Life is a Game: Insert Coins & Press Start

How do you win at the game of life?

For the next 24 hours try to play life as a game. Your life is a game. What are the rules? Can you break them? What’s the objective? What’s your overall goal or ultimate prize? What level are you on? What’s your progress in the game so far?

In short — do you think you have what it takes to beat the game?

What’s your style of play? That probably depends on what type of game you’re playing. Look at your life for clues.

What kind of game do you think you’re in? A shoot ‘em up, a beat ‘em up, a cute platform scroller?

If you’re yellow, eat a lot of pills, and have a problem with monsters trying to chase and eat you, then congratulations, Pac-Man. Once you realise that special power pills allow you to chase and eat the monsters instead, then it’s not too hard to figure out how to spend your day.

More likely you’re in one of those open-ended multi-directional games like Grand Theft Auto, which at first glance don’t seem to have levels in the traditional sense.

The playing field is wide open — or at least it feels that way.

First time up, it seems like there’s an unlimited number of ways to score points, and just as many ways of keeping score.

You make your own rules. Your only confines are the physics engine of the game itself and any limits on the parts of the game that are open to you.

Get to know your game space. Are there any parts you’d like to unlock that are currently off-limits?

How you play is up to you.

Play for long enough and you’ll realise that there are side missions, and bonus levels, if you choose to accept them. You may have to go out, and look for them, but they’re there.

You can play for kicks, mess around until you get bored, or play obsessively non-stop, right the way through to the end.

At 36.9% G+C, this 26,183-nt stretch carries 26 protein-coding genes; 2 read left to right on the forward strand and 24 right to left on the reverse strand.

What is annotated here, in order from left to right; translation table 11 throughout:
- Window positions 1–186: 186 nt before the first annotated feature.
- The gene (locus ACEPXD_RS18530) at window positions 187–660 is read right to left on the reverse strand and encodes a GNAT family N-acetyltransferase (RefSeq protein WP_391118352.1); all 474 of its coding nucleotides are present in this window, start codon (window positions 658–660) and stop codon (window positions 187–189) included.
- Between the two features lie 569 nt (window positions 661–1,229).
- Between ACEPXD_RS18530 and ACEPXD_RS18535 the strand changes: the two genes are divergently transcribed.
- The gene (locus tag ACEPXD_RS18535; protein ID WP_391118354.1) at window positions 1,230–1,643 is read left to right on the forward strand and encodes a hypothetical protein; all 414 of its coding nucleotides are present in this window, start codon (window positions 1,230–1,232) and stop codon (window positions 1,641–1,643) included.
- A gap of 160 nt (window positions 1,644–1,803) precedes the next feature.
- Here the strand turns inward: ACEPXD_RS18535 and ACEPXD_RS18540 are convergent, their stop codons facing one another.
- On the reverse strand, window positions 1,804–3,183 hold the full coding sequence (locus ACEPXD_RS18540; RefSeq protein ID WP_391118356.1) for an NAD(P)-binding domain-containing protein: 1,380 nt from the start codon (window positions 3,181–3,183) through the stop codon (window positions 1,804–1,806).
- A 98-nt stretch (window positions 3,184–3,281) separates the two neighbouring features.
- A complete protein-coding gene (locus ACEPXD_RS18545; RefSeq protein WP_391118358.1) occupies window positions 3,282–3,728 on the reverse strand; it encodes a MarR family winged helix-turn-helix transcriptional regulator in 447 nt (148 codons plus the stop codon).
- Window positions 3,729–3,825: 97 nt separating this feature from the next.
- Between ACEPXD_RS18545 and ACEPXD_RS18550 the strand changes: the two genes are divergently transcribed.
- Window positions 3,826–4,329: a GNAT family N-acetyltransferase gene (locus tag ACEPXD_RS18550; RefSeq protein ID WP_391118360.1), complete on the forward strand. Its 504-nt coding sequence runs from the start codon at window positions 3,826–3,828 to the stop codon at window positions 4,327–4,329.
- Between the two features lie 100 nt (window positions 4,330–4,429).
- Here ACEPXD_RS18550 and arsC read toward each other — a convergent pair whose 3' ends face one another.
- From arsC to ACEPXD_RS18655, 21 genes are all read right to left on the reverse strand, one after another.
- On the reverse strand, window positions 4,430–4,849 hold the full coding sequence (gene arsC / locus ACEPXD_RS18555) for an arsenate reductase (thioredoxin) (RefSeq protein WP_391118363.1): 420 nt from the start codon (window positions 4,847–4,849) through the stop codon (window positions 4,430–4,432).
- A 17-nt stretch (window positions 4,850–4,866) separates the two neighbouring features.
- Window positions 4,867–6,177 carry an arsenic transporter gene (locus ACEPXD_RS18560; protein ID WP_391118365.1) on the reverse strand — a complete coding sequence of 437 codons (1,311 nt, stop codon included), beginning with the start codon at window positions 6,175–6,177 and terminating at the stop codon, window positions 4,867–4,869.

You may choose to go exploring, invent your own mini-games, or wander ‘round doing completely mad random things for nothing more than your own amusement.

It doesn’t matter if the things you do don’t seem to contribute to achieving any of the game’s objectives. So long as you play, you win.

The game ends when you run out of lives. Though, you can always go back and start again. It’s only really over when you stop playing. When you walk away. When you quit.

If you put the controller down, you literally give up control over your character in the game, but it’s no big deal.

You can save your progress in the game. And when you come back to it later, your character will be exactly the same. There are no consequences if you stop playing.

But in the game of life, you can’t put the game down. If you stop playing, your character still ages in real time. You can start over, or try to pick up where you left off, but the game will have moved on without you.

The game ends when it ends, unless you rage quit, whether you want to play or not. Game Over.

The only way to win at this sort of game is to play to the end, and try to make it the type of game that you most enjoy.

Score points, complete all the available missions, or just go exploring — it’s up to you. Just don’t quit.

If you want to beat the game of life you have to play it to death.

So how do you get the most out of your game if you’re only playing for one day?

You can’t possibly win in that time. Test the limits of the game. See what happens when you push things. Figure out the physics engine. Look for bugs that you could exploit. Hack reality.

Choose missions and activities that you can accomplish in one sitting. Do one thing that contributes to your overall objective. Or just try to have the most fun you could possibly have in 24 hours.

The clock is ticking. Do you still want to play? How you keep score is up to you.

Cover image by Ben Neale. Feature image by Carl Raw.

James Garside is an independent journalist and writer. You can follow him on Medium, join him on Patreon, and chat with him on Twitter.